11. Shahid Razzaque, 2009. "The Ultimatum Game and Gender Effect: Experimental Evidence from Pakistan," The Pakistan Development Review, Pakistan Institute of Development Economics, vol. 48(1), pages 23-46.
    12. Dufwenberg, Martin & Gneezy, Uri, 2000. "Measuring Beliefs in an Experimental Lost Wallet Game," Games and Economic Behavior, Elsevier, vol. 30(2), pages 163-182, February.
    13. Eckel, Catherine C. & Grossman, Philip J., 1996. "Altruism in Anonymous Dictator Games," Games and Economic Behavior, Elsevier, vol. 16(2), pages 181-191, October.
    14. Harbaugh, William T. & Krause, Kate & Vesterlund, Lise, 2001. "Are adults better behaved than children? Age, experience, and the endowment effect," Economics Letters, Elsevier, vol. 70(2), pages 175-181, February.
    15. Cameron, Lisa A, 1999. "Raising the Stakes in the Ultimatum Game: Experimental Evidence from Indonesia," Economic Inquiry, Western Economic Association International, vol. 37(1), pages 47-59, January.
    16. Rabin, Matthew, 1993. "Incorporating Fairness into Game Theory and Economics," American Economic Review, American Economic Association, vol. 83(5), pages 1281-1302, December.
    17. Bohnet, Iris & Frey, Bruno S., 1999. "The sound of silence in prisoner's dilemma and dictator games," Journal of Economic Behavior & Organization, Elsevier, vol. 38(1), pages 43-57, January.
    18. Danielson, Anders & Holm, Hakan J, 2002. "Trust in the Tropics? Experimental Evidence from Tanzania," Working Papers 2002:12, Lund University, Department of Economics.
    19. Steven D. Levitt & John A. List, 2007. "What Do Laboratory Experiments Measuring Social Preferences Reveal About the Real World?," Journal of Economic Perspectives, American Economic Association, vol. 21(2), pages 153-174, Spring.
    Full references (including those not matched with items on IDEAS)

    More about this item


    Behavioral Environment; Games; Lahore; Pakistan.;

    JEL classification:

    • C73 - Mathematical and Quantitative Methods - - Game Theory and Bargaining Theory - - - Stochastic and Dynamic Games; Evolutionary Games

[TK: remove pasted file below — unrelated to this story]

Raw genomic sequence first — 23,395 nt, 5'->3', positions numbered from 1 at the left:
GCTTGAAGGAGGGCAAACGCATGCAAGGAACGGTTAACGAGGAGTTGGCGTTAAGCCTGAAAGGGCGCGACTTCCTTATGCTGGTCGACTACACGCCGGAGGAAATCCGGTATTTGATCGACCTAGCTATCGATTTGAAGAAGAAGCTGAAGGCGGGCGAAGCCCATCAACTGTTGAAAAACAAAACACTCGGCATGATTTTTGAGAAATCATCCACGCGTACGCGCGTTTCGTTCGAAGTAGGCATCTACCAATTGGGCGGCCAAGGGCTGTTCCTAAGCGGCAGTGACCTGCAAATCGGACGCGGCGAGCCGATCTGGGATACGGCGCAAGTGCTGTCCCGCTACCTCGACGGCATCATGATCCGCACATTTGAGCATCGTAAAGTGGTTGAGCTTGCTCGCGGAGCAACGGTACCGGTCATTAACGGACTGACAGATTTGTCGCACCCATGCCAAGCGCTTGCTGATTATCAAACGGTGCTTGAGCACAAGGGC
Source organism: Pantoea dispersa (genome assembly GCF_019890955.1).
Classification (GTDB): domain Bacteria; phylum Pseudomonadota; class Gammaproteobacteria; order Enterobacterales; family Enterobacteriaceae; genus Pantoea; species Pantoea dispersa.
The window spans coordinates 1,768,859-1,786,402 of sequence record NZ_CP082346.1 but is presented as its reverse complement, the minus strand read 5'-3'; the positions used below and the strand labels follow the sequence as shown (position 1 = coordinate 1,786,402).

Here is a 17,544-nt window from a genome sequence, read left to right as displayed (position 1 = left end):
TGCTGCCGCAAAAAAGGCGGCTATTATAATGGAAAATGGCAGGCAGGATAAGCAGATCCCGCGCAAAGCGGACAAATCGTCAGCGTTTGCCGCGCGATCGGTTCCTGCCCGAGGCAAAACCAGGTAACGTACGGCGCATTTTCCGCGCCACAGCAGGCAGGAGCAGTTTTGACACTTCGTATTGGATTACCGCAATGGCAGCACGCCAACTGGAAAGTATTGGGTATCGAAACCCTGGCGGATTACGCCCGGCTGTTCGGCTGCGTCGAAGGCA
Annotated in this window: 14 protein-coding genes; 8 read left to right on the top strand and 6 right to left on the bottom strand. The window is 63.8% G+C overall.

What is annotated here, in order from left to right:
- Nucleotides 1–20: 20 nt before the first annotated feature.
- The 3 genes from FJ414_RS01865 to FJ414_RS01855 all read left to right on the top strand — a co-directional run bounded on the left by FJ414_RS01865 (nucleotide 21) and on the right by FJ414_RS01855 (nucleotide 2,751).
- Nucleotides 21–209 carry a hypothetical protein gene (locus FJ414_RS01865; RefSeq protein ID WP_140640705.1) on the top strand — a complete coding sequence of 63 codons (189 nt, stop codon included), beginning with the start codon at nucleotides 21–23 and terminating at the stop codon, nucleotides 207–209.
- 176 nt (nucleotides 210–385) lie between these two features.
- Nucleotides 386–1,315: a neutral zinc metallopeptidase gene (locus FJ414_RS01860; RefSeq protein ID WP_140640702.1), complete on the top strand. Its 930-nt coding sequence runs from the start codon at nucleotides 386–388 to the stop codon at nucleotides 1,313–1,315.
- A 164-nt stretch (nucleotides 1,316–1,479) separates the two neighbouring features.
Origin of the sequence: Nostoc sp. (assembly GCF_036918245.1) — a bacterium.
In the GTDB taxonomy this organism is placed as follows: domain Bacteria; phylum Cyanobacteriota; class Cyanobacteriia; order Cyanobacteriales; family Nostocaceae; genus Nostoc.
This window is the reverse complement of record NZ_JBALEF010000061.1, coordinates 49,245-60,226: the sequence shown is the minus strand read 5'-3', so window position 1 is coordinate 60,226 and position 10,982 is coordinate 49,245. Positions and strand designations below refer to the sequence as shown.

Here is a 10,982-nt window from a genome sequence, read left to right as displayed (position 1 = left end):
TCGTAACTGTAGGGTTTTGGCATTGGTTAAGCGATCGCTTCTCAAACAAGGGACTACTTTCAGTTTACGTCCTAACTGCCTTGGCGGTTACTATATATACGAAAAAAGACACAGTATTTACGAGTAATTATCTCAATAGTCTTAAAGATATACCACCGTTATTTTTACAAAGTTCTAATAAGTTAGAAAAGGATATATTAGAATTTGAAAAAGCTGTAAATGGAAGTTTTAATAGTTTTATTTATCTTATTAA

• C93 - Mathematical and Quantitative Methods - - Design of Experiments - - - Field Experiments


    Access and download statistics


    All material on this site has been provided by the respective publishers and authors. You can help correct errors and omissions. When requesting a correction, please mention this item's handle: RePEc:lje:journl:v:16:y:2011:i:sp:p:347-375. See general information about how to correct material in RePEc.

    For technical questions regarding this item, or to correct its authors, title, abstract, bibliographic or download information, contact: (Shahid Salahuddin). General contact details of provider: .

    If you have authored this item and are not yet registered with RePEc, we encourage you to do it here. This allows to link your profile to this item. It also allows you to accept potential citations to this item that we are uncertain about.

    If CitEc recognized a reference but did not link an item in RePEc to it, you can help with this form .

    If you know of missing items citing this one, you can help us creating those links by adding the relevant references in the same way as above, for each refering item. If you are a registered author of this item, you may also want to check the "citations" tab in your RePEc Author Service profile, as there may be some citations waiting for confirmation.

    Please note that corrections may take a couple of weeks to filter through the various RePEc services.

    IDEAS is a RePEc service hosted by the Research Division of the Federal Reserve Bank of St. Louis . RePEc uses bibliographic data supplied by the respective publishers.